The Department of Defense (DoD) issues Common Access Cards (CACs) which are smart cards set up in a particular way. You can use these cards for Public Key Infrastructure (PKI) authentication and email. Overwhelmingly, the first thing most users need is PKI authentication. We are going to set this up using FireFox on Ubuntu.
A few things you are going to need to be able to do this is a newer CAC reader and a current Common Access Card. Most CACs will look like the one to the right. This is where your PKI authentication is stored. As we said earlier you need a newer CAC reader. If you have an older square one, those are no longer supported by DoD websites. The newer one is semi-round and looks like the one to the left. Here in a moment we will use some commands to make sure you have a supported reader. You need middleware to access a smart card using the SCard API (PC/SC), and a PKCS#11 standard interface for smartcards connected to a PC/SC compliant reader. US government smartcards may also need support for the Government Smartcard Interoperability Specification (GSC-IS) v2.1 or newer. The pcsclite project provides the middleware layer. Ubuntu splits pcsclite into a few packages. So let's begin our installation.
Install Software Packages
Open a terminal and type the following:
$ sudo apt-get install libpcsclite-dev pcscd pcsc-tools libccid build-essential autoconf
Now for those packages you just installed to take effect you will need to restart your computer. Once your computer comes back up you will need to plug in your CAC reader if you haven't done so already. Open a terminal window again and type:
You should see something like this:
PC/SC device scanner V 1.4.16 (c) 2001-2009, Ludovic Rousseau <firstname.lastname@example.org> Compiled with PC/SC lite version: 1.5.3 Scanning present readers... 0: SCM SCR 3310 (21120839GXXXXX) 00 00 Mon Aug 15 11:47:42 2011 Reader 0: SCM SCR 3310 (21120839GXXXXX) 00 00 Card state: Card inserted, ATR: 3B 7D 96 00 00 80 XX XX XX XX XX XX XX XX XX XX XX XX ATR: 3B 7D 96 00 00 80 XX XX XX XX XX XX XX XX XX XX XX XX + TS = 3B --> Direct Convention + T0 = 7D, Y(1): 0111, K: 13 (historical bytes) TA(1) = 96 --> Fi=512, Di=32, 16 cycles/ETU 250000 bits/s at 4 MHz, fMax for Fi = 5 MHz => 312500 bits/s TB(1) = 00 --> VPP is not electrically connected TC(1) = 00 --> Extra guard time: 0 + Historical bytes: 80 31 80 65 B0 XX XX XX XX XX XX XX XX Category indicator byte: 80 (compact TLV data object) Tag: 3, len: 1 (card service data byte) Card service data byte: 80 - Application selection: by full DF name - EF.DIR and EF.ATR access services: by GET RECORD(s) command - Card with MF Tag: 6, len: 5 (pre-issuing data) Data: B0 XX XX XX XX Tag: 8, len: 3 (status indicator) LCS (life card cycle): 00 (No information given) SW: 9000 (Normal processing.) Possibly identified card (using /home/user_name/.smartcard_list.txt): 3B 7D 96 00 00 80 XX XX XX XX XX XX XX XX XX XX XX XX DoD CAC card issued Jan XX, 2010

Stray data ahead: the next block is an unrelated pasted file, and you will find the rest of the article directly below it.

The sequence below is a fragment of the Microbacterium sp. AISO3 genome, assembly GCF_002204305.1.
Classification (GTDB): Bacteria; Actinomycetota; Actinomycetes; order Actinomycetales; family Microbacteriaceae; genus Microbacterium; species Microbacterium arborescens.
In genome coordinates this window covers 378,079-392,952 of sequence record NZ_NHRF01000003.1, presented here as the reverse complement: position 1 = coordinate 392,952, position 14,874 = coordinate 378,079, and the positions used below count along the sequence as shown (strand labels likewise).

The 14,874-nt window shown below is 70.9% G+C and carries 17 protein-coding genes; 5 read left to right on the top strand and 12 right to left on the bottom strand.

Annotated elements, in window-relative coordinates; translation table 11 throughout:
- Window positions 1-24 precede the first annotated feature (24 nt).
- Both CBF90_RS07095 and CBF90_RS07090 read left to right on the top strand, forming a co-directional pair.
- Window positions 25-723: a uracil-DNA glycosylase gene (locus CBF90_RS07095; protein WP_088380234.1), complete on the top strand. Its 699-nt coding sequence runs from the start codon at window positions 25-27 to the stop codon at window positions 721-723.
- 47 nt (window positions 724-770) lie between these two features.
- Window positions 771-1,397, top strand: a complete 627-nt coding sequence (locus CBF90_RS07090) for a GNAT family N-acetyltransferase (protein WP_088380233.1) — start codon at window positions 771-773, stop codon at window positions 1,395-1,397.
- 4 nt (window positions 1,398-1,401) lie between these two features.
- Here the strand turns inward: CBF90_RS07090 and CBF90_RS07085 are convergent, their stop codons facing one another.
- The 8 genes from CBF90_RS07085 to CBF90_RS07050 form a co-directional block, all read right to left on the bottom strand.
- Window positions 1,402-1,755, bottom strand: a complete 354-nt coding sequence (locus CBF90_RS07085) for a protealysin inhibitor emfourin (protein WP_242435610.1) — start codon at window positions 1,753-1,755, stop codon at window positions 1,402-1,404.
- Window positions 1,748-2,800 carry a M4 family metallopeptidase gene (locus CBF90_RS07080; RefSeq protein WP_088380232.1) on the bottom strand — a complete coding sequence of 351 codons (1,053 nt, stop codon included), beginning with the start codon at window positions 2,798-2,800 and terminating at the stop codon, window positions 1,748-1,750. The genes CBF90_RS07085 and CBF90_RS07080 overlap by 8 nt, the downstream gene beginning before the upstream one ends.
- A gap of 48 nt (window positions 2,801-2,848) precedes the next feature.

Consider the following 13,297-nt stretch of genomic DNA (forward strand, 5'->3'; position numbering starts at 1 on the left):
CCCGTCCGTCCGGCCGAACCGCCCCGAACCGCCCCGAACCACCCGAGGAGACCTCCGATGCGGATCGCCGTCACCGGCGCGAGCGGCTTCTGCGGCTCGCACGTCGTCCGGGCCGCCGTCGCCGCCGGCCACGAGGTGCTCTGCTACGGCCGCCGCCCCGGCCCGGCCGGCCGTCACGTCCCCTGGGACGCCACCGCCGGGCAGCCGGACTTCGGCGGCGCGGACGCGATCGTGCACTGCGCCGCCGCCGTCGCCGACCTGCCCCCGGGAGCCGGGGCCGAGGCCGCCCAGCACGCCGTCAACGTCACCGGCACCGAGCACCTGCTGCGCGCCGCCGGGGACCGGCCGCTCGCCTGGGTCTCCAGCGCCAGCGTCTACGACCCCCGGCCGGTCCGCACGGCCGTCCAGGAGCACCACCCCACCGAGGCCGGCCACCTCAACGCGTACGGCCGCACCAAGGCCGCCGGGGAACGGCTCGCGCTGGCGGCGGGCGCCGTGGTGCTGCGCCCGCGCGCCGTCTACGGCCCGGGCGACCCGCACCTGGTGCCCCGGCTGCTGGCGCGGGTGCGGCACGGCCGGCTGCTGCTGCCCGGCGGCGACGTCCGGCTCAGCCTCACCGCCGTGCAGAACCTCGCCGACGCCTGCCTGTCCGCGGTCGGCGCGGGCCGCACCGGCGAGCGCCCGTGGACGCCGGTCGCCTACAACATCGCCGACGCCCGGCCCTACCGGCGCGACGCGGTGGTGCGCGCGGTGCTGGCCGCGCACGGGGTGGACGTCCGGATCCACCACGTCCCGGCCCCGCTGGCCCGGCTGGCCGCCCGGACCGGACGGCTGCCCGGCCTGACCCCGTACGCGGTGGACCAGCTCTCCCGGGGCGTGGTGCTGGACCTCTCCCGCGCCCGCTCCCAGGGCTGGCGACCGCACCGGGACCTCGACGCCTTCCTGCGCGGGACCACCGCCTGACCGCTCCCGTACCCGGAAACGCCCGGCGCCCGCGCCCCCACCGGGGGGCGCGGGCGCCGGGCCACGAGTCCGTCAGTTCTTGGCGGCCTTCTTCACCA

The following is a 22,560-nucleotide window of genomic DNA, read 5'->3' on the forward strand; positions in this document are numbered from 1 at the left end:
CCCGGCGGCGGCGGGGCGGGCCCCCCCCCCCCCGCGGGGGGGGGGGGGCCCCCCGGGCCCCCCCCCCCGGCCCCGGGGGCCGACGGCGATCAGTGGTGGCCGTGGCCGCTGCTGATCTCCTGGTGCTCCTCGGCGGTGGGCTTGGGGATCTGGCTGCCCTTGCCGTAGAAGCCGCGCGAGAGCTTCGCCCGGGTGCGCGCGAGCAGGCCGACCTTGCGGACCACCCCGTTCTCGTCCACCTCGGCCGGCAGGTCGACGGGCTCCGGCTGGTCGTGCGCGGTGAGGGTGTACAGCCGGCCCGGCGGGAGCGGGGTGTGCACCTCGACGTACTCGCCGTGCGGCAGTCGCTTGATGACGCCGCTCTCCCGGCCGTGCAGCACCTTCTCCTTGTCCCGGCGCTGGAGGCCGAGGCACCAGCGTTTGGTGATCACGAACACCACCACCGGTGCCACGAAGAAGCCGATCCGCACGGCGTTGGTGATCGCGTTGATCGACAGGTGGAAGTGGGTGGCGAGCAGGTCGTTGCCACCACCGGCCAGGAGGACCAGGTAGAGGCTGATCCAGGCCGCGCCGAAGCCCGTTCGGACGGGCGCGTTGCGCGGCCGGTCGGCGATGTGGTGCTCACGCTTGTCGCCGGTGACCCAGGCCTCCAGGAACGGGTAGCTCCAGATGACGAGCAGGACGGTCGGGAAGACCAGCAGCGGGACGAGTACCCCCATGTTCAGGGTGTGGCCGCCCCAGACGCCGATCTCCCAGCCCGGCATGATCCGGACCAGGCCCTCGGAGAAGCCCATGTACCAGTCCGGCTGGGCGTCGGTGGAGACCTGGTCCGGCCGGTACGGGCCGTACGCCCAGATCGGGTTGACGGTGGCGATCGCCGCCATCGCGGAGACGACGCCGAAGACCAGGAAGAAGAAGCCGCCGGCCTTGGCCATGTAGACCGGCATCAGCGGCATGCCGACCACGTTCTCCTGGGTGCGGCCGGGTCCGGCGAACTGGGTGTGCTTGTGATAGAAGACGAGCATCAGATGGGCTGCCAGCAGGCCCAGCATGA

This means you have a compatible CAC reader. If your window doesn't look like this and you have one that's more like this:
You either don't have a compatible CAC reader or it is unable to locate your CAC reader. You can try unplugging and plugging your reader back in. If that doesn't work you'll probably need a new reader.
The next step is to install the PKCS #11 module and FireFox extension. NOTE: A computer with working CAC authentication is required for the downloads. You'll probably have to download this part at work and email it to yourself. You'll need to go to DISA's Linux development site and download the latest version of CACKEY and DoD Configuration Extension for Firefox. Try this link for CACKEY https://software.forge.mil/ and this one for the DoD Configuration Extension for Firefox http://www.forge.mil/Resources-Firefox.html
Before install open a terminal and do the following:
$ sudo mkdir /usr/lib64
Once this is complete you can now install CACKEY. If that installs successfully you are now ready to configure FireFox. Open FireFox and go to the Tools menu. Click on Add-ons. Now up on the right next to the search bar that says Search all add-ons should be a drop down menu similar to the one pictured.
You want to click on Install Add-on From File. Navigate to where you saved the DoD Configuration Extension for Firefox. Let it install the plugin and restart; don't worry about all of the errors just click
through them and restart your browser. If you get an error that says it can't install because the add-on cannot be verified, you'll have to type, about:config into another tab. Search for xpinstall.signatures.required to false. You should now be good to go to use your CAC and CAC reader to access DoD websites. There is a possibility that you might have to install the DoD Class 3 PKI Root Certificate Authorities. If you get an error you can go to Download Root CA Certificate. When they install you'll also get a lot of errors. Just click OK through them and then restart your browser again.
Using Ubuntu to access CAC-enabled DoD websites by Randy Rowland is licensed under a Creative Commons Attribution-NonCommercial-ShareAlike 4.0 International License.
Based on a work at https://militarycac.com/linux.htm.